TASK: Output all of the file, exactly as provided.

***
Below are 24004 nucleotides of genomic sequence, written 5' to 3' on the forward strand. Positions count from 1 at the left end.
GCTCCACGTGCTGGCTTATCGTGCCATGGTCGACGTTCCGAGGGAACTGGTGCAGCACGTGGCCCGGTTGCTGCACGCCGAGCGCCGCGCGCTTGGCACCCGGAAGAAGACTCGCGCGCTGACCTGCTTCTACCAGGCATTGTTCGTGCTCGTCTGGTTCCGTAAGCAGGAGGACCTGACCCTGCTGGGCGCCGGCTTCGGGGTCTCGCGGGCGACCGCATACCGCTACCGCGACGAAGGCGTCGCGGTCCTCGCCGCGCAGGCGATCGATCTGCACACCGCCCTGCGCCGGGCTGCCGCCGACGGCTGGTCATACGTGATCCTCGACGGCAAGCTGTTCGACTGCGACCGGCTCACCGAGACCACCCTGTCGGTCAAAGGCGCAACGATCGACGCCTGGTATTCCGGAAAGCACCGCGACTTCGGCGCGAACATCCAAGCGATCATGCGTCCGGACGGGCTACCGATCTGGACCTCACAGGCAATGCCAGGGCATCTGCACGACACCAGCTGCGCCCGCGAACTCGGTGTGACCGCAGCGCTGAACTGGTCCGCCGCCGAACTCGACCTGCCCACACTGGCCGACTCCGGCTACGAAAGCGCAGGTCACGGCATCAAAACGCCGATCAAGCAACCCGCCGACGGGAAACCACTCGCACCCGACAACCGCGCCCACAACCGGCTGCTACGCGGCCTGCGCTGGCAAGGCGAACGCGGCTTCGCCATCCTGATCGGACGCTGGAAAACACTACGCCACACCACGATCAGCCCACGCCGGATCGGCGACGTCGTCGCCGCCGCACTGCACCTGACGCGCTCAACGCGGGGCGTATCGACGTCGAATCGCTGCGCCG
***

Below are 24004 nucleotides of genomic sequence, written 5' to 3' on the forward strand. Positions count from 1 at the left end.
GCTCCACGTGCTGGCTTATCGTGCCATGGTCGACGTTCCGAGGGAACTGGTGCAGCACGTGGCCCGGTTGCTGCACGCCGAGCGCCGCGCGCTTGGCACCCGGAAGAAGACTCGCGCGCTGACCTGCTTCTACCAGGCATTGTTCGTGCTCGTCTGGTTCCGTAAGCAGGAGGACCTGACCCTGCTGGGCGCCGGCTTCGGGGTCTCGCGGGCGACCGCATACCGCTACCGCGACGAAGGCGTCGCGGTCCTCGCCGCGCAGGCGATCGATCTGCACACCGCCCTGCGCCGGGCTGCCGCCGACGGCTGGTCATACGTGATCCTCGACGGCAAGCTGTTCGACTGCGACCGGCTCACCGAGACCACCCTGTCGGTCAAAGGCGCAACGATCGACGCCTGGTATTCCGGAAAGCACCGCGACTTCGGCGCGAACATCCAAGCGATCATGCGTCCGGACGGGCTACCGATCTGGACCTCACAGGCAATGCCAGGGCATCTGCACGACACCAGCTGCGCCCGCGAACTCGGTGTGACCGCAGCGCTGAACTGGTCCGCCGCCGAACTCGACCTGCCCACACTGGCCGACTCCGGCTACGAAAGCGCAGGTCACGGCATCAAAACGCCGATCAAGCAACCCGCCGACGGGAAACCACTCGCACCCGACAACCGCGCCCACAACCGGCTGCTACGCGGCCTGCGCTGGCAAGGCGAACGCGGCTTCGCCATCCTGATCGGACGCTGGAAAACACTACGCCACACCACGATCAGCCCACGCCGGATCGGCGACGTCGTCGCCGCCGCACTGCACCTGACGCGCTCAACGCGGGGCGTATCGACGTCGAATCGCTGCGCCG